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SEC Begins To Ask Questions As Blackstone’s Flagship Funds Hit Redemption Limits

sec-begins-to-ask-questions-as-blackstone’s-flagship-funds-hit-redemption-limits

SEC Begins To Ask Questions As Blackstone’s Flagship Funds Hit Redemption Limits

Blackstone Inc.’s stock is down 42% year-to-date. The $68 billion Blackstone Real Estate Income Trust (BREIT) informed investment advisors and portfolio managers last month who plowed money into the fund that redemption requests in November and December would be capped. Recall BREIT’s redemption request policy is 2% of NAV can be redeemed per month or 5% per calendar quarter. This was the first-time BREIT faced redemption limits, spooking money managers. Then the Blackstone Private Credit Fund (BCRED), one of the largest investment vehicles with a portfolio of corporate loans, was subjected to redemption limits as now the Securities and Exchange Commission investigates. 

BREIT and BCRED enforcing redemption limits have been the chatter on Wall Street. Earlier this month, we shared a “BREIT Advisor Guide” that was emailed to money managers with a Q&A section to keep their clients calm and prevent a further run on the fund.

Over the last several years, the non-tradeable funds have been massive outperformance vehicles for wealthy clients. Now there’s a sense of panic given the challenging macro conditions as the Federal Reserve risks sending the economy into a hard landing in the second half of 2023 due to overtightening. Investors fear these non-tradeable funds could become illiquid despite good performance and are pulling out funds and asking questions later. 

BREIT’s Advisor Guide to money managers blamed the increased redemptions on Asia.

 Bloomberg noted the same thing:

BREIT’s success has started to complicate its future. It’s attracted investors from all over the world, meaning it is exposed to the trends in a wider array of markets. In Asia, the strong dollar caused BREIT to become a bigger position in leveraged portfolios of wealthy Asians. When home markets tanked, a slew of Asian investors faced margin calls and turned to the parts of their portfolios that could be readily turned to cash — including the Blackstone trust.

Now the only issue is that someone yelled fire, and investors are panicking, which has caught the attention of the SEC, according to people familiar with the matter. Here’s what they told Bloomberg:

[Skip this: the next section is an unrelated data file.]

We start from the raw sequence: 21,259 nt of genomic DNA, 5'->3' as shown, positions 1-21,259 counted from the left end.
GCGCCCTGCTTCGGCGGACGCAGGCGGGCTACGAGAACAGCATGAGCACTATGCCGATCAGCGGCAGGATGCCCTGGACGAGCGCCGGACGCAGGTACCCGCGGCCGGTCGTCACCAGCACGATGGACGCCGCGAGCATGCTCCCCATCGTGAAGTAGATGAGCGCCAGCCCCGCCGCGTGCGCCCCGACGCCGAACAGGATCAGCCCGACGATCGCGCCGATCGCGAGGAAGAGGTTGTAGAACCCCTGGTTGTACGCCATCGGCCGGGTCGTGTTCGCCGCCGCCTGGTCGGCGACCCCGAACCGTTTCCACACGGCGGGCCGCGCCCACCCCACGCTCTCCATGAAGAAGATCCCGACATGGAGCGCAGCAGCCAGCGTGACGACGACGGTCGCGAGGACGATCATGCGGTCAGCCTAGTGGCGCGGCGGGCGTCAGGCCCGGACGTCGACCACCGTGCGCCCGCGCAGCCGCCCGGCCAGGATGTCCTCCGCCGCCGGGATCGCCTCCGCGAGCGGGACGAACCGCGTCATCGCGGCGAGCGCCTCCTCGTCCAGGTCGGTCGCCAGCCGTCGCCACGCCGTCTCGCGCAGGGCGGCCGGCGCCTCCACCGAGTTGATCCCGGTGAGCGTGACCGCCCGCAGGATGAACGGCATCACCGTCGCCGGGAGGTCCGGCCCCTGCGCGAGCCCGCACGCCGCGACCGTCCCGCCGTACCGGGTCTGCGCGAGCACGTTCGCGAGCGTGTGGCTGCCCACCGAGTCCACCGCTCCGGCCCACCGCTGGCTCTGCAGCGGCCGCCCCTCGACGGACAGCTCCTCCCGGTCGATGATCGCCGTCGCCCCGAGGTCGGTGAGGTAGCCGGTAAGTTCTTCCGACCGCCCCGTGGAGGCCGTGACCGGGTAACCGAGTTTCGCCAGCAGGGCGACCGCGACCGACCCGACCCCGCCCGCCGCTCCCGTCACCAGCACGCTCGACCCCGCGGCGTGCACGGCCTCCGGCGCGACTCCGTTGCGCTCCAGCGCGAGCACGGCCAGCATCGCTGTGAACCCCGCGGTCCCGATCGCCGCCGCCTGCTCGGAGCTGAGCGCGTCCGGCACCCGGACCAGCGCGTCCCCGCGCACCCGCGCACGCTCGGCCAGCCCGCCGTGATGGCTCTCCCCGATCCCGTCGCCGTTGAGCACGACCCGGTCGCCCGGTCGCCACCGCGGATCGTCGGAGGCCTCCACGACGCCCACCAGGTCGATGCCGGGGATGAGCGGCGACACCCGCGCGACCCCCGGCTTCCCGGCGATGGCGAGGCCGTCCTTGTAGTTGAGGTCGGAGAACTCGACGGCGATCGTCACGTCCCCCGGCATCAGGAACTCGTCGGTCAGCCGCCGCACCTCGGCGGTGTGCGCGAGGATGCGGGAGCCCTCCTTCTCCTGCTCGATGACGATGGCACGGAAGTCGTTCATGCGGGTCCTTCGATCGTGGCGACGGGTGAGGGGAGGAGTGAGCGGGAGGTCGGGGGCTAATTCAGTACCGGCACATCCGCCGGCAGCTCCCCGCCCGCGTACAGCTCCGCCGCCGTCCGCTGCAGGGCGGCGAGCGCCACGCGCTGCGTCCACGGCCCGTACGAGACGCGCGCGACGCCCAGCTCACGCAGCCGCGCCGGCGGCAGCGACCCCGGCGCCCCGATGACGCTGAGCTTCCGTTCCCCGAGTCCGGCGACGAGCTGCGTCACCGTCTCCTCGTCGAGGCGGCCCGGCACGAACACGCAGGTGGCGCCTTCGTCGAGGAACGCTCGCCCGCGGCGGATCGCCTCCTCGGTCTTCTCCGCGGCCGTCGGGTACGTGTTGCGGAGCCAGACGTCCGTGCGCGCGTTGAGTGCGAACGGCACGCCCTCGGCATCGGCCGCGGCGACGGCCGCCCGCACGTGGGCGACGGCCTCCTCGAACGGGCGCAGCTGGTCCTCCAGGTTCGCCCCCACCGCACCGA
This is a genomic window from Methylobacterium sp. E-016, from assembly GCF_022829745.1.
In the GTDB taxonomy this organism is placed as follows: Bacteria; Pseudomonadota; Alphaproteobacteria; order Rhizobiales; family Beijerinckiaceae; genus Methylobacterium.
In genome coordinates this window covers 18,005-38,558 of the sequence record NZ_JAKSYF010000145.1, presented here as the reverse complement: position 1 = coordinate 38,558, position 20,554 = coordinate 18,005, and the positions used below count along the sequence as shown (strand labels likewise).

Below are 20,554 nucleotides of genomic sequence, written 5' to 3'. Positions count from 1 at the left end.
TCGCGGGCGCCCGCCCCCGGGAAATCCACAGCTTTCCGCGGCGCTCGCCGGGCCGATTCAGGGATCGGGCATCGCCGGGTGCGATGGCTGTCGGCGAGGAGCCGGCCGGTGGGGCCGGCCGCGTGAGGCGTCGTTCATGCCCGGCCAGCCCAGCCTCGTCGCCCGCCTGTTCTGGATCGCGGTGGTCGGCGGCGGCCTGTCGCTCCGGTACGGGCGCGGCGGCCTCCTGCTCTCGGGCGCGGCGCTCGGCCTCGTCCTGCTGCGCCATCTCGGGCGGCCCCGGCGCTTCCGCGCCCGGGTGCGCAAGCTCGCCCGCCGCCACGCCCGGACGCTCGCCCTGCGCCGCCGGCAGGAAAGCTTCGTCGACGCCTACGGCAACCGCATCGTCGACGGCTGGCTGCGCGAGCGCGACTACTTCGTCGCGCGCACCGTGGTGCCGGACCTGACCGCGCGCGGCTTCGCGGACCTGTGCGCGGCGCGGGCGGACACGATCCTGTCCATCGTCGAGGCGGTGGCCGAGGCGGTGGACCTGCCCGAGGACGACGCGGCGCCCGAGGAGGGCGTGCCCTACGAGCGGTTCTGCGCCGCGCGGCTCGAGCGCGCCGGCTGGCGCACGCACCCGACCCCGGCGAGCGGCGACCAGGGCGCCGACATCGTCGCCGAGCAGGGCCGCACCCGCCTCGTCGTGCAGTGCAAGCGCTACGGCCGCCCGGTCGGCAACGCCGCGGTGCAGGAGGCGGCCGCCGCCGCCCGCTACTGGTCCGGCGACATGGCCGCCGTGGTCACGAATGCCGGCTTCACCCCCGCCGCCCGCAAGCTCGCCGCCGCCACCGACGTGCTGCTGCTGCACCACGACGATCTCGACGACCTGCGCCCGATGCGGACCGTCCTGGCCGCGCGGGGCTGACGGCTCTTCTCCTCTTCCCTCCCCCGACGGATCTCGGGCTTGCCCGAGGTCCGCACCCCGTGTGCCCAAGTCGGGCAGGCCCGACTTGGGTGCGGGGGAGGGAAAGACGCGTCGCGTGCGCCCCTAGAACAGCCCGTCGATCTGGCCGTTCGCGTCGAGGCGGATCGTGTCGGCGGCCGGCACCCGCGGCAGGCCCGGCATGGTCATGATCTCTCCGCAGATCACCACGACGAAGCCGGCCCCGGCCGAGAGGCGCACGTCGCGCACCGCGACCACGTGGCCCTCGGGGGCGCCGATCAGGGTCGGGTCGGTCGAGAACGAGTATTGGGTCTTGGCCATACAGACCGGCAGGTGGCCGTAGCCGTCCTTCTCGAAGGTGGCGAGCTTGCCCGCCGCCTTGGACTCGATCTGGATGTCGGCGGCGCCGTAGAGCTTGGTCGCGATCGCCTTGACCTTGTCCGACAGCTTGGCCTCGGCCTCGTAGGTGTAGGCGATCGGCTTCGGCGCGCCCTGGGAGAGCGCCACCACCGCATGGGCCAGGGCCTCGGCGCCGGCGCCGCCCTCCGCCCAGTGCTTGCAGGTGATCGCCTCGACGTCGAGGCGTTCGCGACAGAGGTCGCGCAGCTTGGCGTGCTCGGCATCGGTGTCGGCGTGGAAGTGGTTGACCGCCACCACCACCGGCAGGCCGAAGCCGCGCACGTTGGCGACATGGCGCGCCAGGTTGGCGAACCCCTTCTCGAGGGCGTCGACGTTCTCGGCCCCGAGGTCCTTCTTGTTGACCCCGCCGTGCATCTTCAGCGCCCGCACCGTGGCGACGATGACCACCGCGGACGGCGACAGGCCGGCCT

The regulator is trying to understand the market impact and circumstances of the events, and asked how the firms met redemptions and if affiliates sold before clients, one of the people said. The inquiries aren’t any indication that either firm is under investigation or committed any wrongdoing.

Here’s a timeline of BREIT’s redemptions via a recent note by Barclays.

Problems for Blackstone are worsening. Financial Times, citing sources, said the New York-based investment manager could delay the launch of the Blackstone Private Equity Strategies Fund, or BXPE, due to the unresolved issues surrounding BREIT and BCRED, dismal fundraising conditions, volatile financial markets, and an aggressive Fed tightening monetary conditions to tame inflation. 

These issues are “casting a shadow over the entire industry,” said Sheldon Chang, president of CrowdStreet Advisors. He said, “it will prompt a review of semi-liquid funds and their structure. People will tend to get overly conservative.”

Blackstone has sent its top executives to financial media outlets to counter the redemption panic. President Jon Gray went on CNBC the other day to calm fears. At a conference, Steve Schwarzman, Blackstone’s chief executive officer, said that BREIT’s redemptions were due to investors needing liquidity for other reasons rather than issues with the fund. 

What appears to be happening is that investors are exiting hard-to-trade assets ahead of the possible recession next year. People are building cash as the risk now is that the Fed could cause a hard landing. 

Tyler Durden
Fri, 12/16/2022 – 14:43

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